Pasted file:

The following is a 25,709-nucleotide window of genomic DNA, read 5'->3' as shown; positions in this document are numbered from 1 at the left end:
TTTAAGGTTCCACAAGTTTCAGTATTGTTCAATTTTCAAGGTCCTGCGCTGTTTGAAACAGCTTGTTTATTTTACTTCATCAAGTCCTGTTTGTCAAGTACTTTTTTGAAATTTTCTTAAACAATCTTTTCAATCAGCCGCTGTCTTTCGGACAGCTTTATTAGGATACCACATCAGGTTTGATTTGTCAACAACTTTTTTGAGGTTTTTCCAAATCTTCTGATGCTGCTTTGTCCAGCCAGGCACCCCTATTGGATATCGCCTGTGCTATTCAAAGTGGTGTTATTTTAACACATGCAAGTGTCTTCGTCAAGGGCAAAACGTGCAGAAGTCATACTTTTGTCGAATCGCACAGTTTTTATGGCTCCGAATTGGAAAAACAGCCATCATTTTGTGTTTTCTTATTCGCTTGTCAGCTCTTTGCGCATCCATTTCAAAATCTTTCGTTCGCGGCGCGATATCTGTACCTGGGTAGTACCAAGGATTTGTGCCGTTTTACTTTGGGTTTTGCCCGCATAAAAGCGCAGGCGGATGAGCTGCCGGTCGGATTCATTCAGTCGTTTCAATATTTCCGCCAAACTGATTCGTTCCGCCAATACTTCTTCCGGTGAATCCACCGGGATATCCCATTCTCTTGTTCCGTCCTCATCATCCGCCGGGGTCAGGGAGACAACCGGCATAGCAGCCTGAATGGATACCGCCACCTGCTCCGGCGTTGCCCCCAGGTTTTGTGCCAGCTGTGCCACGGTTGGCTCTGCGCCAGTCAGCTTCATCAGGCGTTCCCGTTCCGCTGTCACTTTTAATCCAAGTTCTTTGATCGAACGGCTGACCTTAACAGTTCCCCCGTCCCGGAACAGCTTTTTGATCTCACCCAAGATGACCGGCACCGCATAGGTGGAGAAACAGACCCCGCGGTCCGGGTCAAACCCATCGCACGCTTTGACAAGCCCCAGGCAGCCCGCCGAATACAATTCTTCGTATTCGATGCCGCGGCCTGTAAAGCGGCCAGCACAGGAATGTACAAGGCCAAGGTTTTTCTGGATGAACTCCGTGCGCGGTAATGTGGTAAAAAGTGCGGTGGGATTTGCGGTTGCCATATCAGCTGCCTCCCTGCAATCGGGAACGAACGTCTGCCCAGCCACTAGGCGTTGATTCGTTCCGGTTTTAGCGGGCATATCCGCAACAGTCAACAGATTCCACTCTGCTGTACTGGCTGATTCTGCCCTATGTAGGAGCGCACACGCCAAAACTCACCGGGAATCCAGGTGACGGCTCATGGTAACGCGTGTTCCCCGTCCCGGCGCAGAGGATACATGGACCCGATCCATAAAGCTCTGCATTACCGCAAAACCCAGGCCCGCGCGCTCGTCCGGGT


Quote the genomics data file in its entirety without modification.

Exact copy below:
The following is a 25,709-nucleotide window of genomic DNA, read 5'->3' as shown; positions in this document are numbered from 1 at the left end:
TTTAAGGTTCCACAAGTTTCAGTATTGTTCAATTTTCAAGGTCCTGCGCTGTTTGAAACAGCTTGTTTATTTTACTTCATCAAGTCCTGTTTGTCAAGTACTTTTTTGAAATTTTCTTAAACAATCTTTTCAATCAGCCGCTGTCTTTCGGACAGCTTTATTAGGATACCACATCAGGTTTGATTTGTCAACAACTTTTTTGAGGTTTTTCCAAATCTTCTGATGCTGCTTTGTCCAGCCAGGCACCCCTATTGGATATCGCCTGTGCTATTCAAAGTGGTGTTATTTTAACACATGCAAGTGTCTTCGTCAAGGGCAAAACGTGCAGAAGTCATACTTTTGTCGAATCGCACAGTTTTTATGGCTCCGAATTGGAAAAACAGCCATCATTTTGTGTTTTCTTATTCGCTTGTCAGCTCTTTGCGCATCCATTTCAAAATCTTTCGTTCGCGGCGCGATATCTGTACCTGGGTAGTACCAAGGATTTGTGCCGTTTTACTTTGGGTTTTGCCCGCATAAAAGCGCAGGCGGATGAGCTGCCGGTCGGATTCATTCAGTCGTTTCAATATTTCCGCCAAACTGATTCGTTCCGCCAATACTTCTTCCGGTGAATCCACCGGGATATCCCATTCTCTTGTTCCGTCCTCATCATCCGCCGGGGTCAGGGAGACAACCGGCATAGCAGCCTGAATGGATACCGCCACCTGCTCCGGCGTTGCCCCCAGGTTTTGTGCCAGCTGTGCCACGGTTGGCTCTGCGCCAGTCAGCTTCATCAGGCGTTCCCGTTCCGCTGTCACTTTTAATCCAAGTTCTTTGATCGAACGGCTGACCTTAACAGTTCCCCCGTCCCGGAACAGCTTTTTGATCTCACCCAAGATGACCGGCACCGCATAGGTGGAGAAACAGACCCCGCGGTCCGGGTCAAACCCATCGCACGCTTTGACAAGCCCCAGGCAGCCCGCCGAATACAATTCTTCGTATTCGATGCCGCGGCCTGTAAAGCGGCCAGCACAGGAATGTACAAGGCCAAGGTTTTTCTGGATGAACTCCGTGCGCGGTAATGTGGTAAAAAGTGCGGTGGGATTTGCGGTTGCCATATCAGCTGCCTCCCTGCAATCGGGAACGAACGTCTGCCCAGCCACTAGGCGTTGATTCGTTCCGGTTTTAGCGGGCATATCCGCAACAGTCAACAGATTCCACTCTGCTGTACTGGCTGATTCTGCCCTATGTAGGAGCGCACACGCCAAAACTCACCGGGAATCCAGGTGACGGCTCATGGTAACGCGTGTTCCCCGTCCCGGCGCAGAGGATACATGGACCCGATCCATAAAGCTCTGCATTACCGCAAAACCCAGGCCCGCGCGCTCGTCCGGGT